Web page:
The Secretary of State for Education now also has new Powers of Information about individual applicants and students. Combined with the Digital Economy Act, the law can ride roughshod over students’ autonomy and consent choices. Today they can opt out of UCAS automatically sharing their personal data with the Student Loans Company for example. Thanks to these new powers, and combined with the Digital Economy Act, that’s gone.
The Act further includes the intention to make institutions release more data about course intake and results under the banner of ‘transparency’. Part of the aim is indisputably positive, to expose discrimination and inequality of all kinds. It also aims to make the £ cost-benefit return “clearer” to applicants — by showing what exams you need to get in, what you come out with, and then by joining all that personal data to the longitudinal school record, tax and welfare data, you see what the return is on your student loan. The government can also then see what your education ‘cost or benefit’ the Treasury. It is all of course much more nuanced than that, but that’s the very simplified gist.
This ‘destinations data’ is going to be a dataset we hear ever more about and has the potential to influence education policy from age 2.
Aside from the issue of personal data disclosiveness when published by institutions — we already know of individuals who could spot themselves in a current published dataset — I worry that this direction using data for ‘advice’ is unhelpful. What if we’re looking at the wrong data upon which to base future decisions? The past doesn’t take account of Brexit or enable applicants to do so.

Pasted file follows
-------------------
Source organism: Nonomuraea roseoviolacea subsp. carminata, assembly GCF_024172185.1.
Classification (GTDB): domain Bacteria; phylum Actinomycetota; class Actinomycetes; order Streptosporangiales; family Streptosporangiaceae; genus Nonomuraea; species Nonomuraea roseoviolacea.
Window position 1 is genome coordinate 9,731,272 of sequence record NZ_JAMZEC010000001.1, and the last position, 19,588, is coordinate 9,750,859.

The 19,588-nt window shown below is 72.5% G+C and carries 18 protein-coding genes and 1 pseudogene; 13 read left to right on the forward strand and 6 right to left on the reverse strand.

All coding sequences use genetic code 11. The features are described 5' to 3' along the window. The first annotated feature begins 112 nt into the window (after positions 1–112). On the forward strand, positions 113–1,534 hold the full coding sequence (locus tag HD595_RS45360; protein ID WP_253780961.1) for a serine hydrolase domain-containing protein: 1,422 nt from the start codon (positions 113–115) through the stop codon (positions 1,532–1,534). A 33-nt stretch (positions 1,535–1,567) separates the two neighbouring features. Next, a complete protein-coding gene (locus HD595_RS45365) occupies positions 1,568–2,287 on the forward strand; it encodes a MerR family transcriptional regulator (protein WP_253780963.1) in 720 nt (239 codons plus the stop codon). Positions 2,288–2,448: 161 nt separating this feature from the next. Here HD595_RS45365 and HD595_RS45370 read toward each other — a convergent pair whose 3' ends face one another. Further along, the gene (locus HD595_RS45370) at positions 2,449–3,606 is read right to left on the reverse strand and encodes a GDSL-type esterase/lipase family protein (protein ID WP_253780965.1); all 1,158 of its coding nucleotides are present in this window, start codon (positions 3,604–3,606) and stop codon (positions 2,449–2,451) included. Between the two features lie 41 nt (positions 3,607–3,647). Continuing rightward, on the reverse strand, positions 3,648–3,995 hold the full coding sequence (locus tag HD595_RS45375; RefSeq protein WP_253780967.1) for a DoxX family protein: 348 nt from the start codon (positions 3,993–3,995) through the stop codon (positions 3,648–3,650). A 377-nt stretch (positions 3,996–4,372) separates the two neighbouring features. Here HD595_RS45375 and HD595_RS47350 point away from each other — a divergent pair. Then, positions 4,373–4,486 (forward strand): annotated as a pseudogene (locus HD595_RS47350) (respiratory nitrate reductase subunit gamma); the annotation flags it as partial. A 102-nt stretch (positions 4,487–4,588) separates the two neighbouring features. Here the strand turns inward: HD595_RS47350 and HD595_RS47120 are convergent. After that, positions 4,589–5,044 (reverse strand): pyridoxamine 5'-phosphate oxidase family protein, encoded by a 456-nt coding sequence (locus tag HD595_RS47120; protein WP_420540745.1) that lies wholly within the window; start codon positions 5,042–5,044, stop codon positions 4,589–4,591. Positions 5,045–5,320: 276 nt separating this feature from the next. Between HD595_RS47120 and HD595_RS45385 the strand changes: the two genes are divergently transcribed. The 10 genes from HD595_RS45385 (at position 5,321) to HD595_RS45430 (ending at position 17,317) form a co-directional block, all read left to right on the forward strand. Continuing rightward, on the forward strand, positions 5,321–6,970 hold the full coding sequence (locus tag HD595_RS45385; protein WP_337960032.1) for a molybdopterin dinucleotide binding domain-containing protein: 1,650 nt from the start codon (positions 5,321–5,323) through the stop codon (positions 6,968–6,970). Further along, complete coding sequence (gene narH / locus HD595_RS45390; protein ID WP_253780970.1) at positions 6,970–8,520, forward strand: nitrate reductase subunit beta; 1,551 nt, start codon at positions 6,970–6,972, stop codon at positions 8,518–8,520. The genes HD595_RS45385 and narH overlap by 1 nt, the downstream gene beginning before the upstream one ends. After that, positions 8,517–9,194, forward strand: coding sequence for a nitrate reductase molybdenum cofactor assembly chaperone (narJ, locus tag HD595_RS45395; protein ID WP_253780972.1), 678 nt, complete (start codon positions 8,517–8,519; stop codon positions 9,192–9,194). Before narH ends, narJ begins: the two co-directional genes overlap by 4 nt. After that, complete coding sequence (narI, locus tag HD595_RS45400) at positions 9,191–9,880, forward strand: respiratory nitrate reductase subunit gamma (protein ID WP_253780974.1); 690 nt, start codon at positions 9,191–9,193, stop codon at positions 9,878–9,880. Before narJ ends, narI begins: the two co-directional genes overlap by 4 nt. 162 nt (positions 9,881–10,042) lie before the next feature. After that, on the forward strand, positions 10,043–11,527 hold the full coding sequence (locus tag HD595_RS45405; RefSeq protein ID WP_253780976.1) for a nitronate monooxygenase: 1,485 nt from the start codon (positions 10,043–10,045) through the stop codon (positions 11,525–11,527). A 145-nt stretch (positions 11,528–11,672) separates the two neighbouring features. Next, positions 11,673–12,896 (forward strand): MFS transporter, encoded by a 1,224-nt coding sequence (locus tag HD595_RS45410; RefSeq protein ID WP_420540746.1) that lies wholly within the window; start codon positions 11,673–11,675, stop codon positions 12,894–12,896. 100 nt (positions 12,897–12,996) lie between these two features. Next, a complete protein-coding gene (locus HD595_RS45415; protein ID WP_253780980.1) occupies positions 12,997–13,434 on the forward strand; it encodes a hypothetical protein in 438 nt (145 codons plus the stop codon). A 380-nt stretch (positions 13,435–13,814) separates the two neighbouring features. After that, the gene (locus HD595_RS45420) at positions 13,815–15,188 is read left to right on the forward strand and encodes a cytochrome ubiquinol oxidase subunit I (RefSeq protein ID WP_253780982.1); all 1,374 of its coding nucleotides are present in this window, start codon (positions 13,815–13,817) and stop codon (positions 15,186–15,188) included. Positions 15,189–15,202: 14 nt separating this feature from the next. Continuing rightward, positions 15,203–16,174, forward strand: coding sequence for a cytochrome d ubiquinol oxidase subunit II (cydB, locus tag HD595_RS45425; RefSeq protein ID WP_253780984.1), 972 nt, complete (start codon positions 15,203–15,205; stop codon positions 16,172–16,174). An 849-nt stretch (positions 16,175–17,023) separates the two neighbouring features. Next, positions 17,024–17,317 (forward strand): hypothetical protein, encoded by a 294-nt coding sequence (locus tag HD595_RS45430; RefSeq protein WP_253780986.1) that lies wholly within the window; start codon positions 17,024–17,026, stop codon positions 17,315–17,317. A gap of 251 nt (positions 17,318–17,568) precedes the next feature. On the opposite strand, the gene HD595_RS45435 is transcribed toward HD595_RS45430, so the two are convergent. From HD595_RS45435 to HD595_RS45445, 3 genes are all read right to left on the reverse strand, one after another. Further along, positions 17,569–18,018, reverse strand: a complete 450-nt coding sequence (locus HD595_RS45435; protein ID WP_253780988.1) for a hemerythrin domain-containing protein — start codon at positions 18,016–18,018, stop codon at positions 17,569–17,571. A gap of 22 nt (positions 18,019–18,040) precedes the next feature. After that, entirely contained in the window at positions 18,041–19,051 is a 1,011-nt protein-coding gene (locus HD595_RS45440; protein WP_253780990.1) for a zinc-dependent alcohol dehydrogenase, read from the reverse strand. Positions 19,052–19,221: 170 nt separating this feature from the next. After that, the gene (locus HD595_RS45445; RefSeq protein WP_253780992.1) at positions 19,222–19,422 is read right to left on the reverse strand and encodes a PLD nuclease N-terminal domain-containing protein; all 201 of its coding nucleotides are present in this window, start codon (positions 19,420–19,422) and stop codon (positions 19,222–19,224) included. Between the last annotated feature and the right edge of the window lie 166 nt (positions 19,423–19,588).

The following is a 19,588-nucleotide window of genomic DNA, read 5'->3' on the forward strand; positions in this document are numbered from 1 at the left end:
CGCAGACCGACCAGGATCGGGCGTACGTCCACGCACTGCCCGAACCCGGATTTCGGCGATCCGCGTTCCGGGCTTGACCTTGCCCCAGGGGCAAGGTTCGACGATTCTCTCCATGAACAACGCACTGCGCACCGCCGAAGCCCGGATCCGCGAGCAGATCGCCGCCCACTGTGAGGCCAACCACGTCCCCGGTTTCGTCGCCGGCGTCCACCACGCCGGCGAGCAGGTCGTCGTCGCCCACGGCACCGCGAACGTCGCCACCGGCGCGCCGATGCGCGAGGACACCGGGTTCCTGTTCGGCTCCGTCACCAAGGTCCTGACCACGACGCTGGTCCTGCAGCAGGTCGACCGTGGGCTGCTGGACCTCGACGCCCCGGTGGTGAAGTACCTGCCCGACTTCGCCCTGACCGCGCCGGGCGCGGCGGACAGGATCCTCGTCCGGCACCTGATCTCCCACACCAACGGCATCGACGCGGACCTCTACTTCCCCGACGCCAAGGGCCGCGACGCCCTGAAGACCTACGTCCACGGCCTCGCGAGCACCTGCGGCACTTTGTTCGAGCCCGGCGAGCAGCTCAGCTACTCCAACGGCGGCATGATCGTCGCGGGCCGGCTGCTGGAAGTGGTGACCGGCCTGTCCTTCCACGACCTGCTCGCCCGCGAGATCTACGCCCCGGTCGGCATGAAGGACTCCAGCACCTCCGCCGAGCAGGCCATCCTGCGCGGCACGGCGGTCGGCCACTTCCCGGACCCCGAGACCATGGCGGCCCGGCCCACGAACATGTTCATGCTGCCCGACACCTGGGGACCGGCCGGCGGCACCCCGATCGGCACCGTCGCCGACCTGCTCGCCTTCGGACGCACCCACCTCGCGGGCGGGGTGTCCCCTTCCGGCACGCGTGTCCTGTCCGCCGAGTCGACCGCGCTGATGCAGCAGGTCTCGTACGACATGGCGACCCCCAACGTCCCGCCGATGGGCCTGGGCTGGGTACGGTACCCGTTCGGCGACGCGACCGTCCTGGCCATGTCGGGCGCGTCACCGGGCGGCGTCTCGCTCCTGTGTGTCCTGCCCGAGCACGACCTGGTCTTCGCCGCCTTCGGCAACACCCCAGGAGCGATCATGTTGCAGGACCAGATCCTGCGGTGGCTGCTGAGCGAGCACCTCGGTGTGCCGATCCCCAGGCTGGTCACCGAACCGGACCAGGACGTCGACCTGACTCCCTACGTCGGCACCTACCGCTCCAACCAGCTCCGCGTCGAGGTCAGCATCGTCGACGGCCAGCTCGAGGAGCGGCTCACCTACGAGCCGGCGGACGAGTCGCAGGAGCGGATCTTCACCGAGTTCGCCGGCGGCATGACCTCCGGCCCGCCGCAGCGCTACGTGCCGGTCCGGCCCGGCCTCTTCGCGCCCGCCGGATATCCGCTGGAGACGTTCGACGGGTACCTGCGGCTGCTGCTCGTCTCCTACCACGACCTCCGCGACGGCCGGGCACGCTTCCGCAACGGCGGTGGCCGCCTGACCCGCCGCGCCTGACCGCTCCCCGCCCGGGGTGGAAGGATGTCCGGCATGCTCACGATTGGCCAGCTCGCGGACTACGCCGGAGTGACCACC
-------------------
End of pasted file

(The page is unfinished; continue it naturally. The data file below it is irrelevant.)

Researchers [and applicants, the year before they apply or start a course] will be looking at what *was* — predicted and achieved qualifying grades, make up of the class, course results, first job earnings — what was for other people, is at least 5 years old by the time it’s looked at it. Five years is a long time out of date.
Teachers and schools have long since reached saturation point in the last 5 years to handle change. Reform has been drastic, in structures, curriculum, and ongoing in funding. There is no ongoing teacher training, and lack of CPD take up, is exacerbated by underfunding.
Teachers are fed up with change. They want stability. But contrary to the current “strong and stable” message, reality is that ahead we will get anything but, and must instead manage change if we are to thrive. Politically, we will see backlash when ‘stable’ is undeliverable.
But Teaching has not seen ‘stable’ for some time. Teachers are asking for fewer children, and more cash in the classroom. Unions talk of a focus on learning, not testing, to drive school standards. If the planned restructuring of funding happens, how will it affect staff retention?